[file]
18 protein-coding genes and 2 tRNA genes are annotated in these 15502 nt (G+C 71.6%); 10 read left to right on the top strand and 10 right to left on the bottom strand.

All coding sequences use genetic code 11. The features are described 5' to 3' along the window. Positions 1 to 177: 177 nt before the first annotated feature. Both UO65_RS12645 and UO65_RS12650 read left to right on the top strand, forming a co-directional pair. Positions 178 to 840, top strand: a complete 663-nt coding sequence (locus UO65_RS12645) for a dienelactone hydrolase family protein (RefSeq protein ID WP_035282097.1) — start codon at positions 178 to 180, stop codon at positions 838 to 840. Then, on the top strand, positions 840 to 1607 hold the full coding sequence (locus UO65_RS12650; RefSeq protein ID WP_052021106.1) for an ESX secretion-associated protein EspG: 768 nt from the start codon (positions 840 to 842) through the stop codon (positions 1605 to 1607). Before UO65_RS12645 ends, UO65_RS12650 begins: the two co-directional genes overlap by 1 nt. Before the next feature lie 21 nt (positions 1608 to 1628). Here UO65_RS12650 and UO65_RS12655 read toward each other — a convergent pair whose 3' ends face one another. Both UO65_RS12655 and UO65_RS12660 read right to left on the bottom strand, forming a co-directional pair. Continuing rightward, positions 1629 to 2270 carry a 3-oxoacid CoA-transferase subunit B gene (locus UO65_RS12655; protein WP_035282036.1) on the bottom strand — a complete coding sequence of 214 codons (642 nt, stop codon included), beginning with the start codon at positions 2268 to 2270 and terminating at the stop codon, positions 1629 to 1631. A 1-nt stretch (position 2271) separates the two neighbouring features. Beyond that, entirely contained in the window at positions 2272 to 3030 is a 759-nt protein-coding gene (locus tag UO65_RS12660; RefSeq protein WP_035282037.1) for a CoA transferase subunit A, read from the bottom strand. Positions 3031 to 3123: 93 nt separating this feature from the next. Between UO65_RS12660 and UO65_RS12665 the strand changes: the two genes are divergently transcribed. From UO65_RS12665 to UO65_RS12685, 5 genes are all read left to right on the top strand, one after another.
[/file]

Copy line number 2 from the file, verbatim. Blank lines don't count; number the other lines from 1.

All coding sequences use genetic code 11. The features are described 5' to 3' along the window. Positions 1 to 177: 177 nt before the first annotated feature. Both UO65_RS12645 and UO65_RS12650 read left to right on the top strand, forming a co-directional pair. Positions 178 to 840, top strand: a complete 663-nt coding sequence (locus UO65_RS12645) for a dienelactone hydrolase family protein (RefSeq protein ID WP_035282097.1) — start codon at positions 178 to 180, stop codon at positions 838 to 840. Then, on the top strand, positions 840 to 1607 hold the full coding sequence (locus UO65_RS12650; RefSeq protein ID WP_052021106.1) for an ESX secretion-associated protein EspG: 768 nt from the start codon (positions 840 to 842) through the stop codon (positions 1605 to 1607). Before UO65_RS12645 ends, UO65_RS12650 begins: the two co-directional genes overlap by 1 nt. Before the next feature lie 21 nt (positions 1608 to 1628). Here UO65_RS12650 and UO65_RS12655 read toward each other — a convergent pair whose 3' ends face one another. Both UO65_RS12655 and UO65_RS12660 read right to left on the bottom strand, forming a co-directional pair. Continuing rightward, positions 1629 to 2270 carry a 3-oxoacid CoA-transferase subunit B gene (locus UO65_RS12655; protein WP_035282036.1) on the bottom strand — a complete coding sequence of 214 codons (642 nt, stop codon included), beginning with the start codon at positions 2268 to 2270 and terminating at the stop codon, positions 1629 to 1631. A 1-nt stretch (position 2271) separates the two neighbouring features. Beyond that, entirely contained in the window at positions 2272 to 3030 is a 759-nt protein-coding gene (locus tag UO65_RS12660; RefSeq protein WP_035282037.1) for a CoA transferase subunit A, read from the bottom strand. Positions 3031 to 3123: 93 nt separating this feature from the next. Between UO65_RS12660 and UO65_RS12665 the strand changes: the two genes are divergently transcribed. From UO65_RS12665 to UO65_RS12685, 5 genes are all read left to right on the top strand, one after another.